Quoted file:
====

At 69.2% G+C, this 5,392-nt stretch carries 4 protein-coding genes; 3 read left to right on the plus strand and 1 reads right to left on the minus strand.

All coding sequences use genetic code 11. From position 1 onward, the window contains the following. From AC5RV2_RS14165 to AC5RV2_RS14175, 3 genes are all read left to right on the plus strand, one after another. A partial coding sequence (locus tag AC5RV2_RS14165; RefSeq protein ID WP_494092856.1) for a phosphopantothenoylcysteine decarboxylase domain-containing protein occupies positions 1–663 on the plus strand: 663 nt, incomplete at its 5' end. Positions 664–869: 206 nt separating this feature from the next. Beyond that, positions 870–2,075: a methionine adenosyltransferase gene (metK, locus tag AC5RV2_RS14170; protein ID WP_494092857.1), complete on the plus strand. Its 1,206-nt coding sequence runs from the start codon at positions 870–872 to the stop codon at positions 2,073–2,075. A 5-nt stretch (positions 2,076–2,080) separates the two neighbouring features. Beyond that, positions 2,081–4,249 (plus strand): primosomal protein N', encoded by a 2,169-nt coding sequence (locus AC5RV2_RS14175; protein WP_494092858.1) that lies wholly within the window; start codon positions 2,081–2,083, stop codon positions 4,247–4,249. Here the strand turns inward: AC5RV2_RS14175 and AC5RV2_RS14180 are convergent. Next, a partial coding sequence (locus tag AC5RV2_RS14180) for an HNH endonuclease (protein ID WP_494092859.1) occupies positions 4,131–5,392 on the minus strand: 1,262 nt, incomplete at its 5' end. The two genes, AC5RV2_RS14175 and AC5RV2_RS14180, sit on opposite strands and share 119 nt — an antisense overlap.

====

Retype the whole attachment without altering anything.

At 69.2% G+C, this 5,392-nt stretch carries 4 protein-coding genes; 3 read left to right on the plus strand and 1 reads right to left on the minus strand.

All coding sequences use genetic code 11. From position 1 onward, the window contains the following. From AC5RV2_RS14165 to AC5RV2_RS14175, 3 genes are all read left to right on the plus strand, one after another. A partial coding sequence (locus tag AC5RV2_RS14165; RefSeq protein ID WP_494092856.1) for a phosphopantothenoylcysteine decarboxylase domain-containing protein occupies positions 1–663 on the plus strand: 663 nt, incomplete at its 5' end. Positions 664–869: 206 nt separating this feature from the next. Beyond that, positions 870–2,075: a methionine adenosyltransferase gene (metK, locus tag AC5RV2_RS14170; protein ID WP_494092857.1), complete on the plus strand. Its 1,206-nt coding sequence runs from the start codon at positions 870–872 to the stop codon at positions 2,073–2,075. A 5-nt stretch (positions 2,076–2,080) separates the two neighbouring features. Beyond that, positions 2,081–4,249 (plus strand): primosomal protein N', encoded by a 2,169-nt coding sequence (locus AC5RV2_RS14175; protein WP_494092858.1) that lies wholly within the window; start codon positions 2,081–2,083, stop codon positions 4,247–4,249. Here the strand turns inward: AC5RV2_RS14175 and AC5RV2_RS14180 are convergent. Next, a partial coding sequence (locus tag AC5RV2_RS14180) for an HNH endonuclease (protein ID WP_494092859.1) occupies positions 4,131–5,392 on the minus strand: 1,262 nt, incomplete at its 5' end. The two genes, AC5RV2_RS14175 and AC5RV2_RS14180, sit on opposite strands and share 119 nt — an antisense overlap.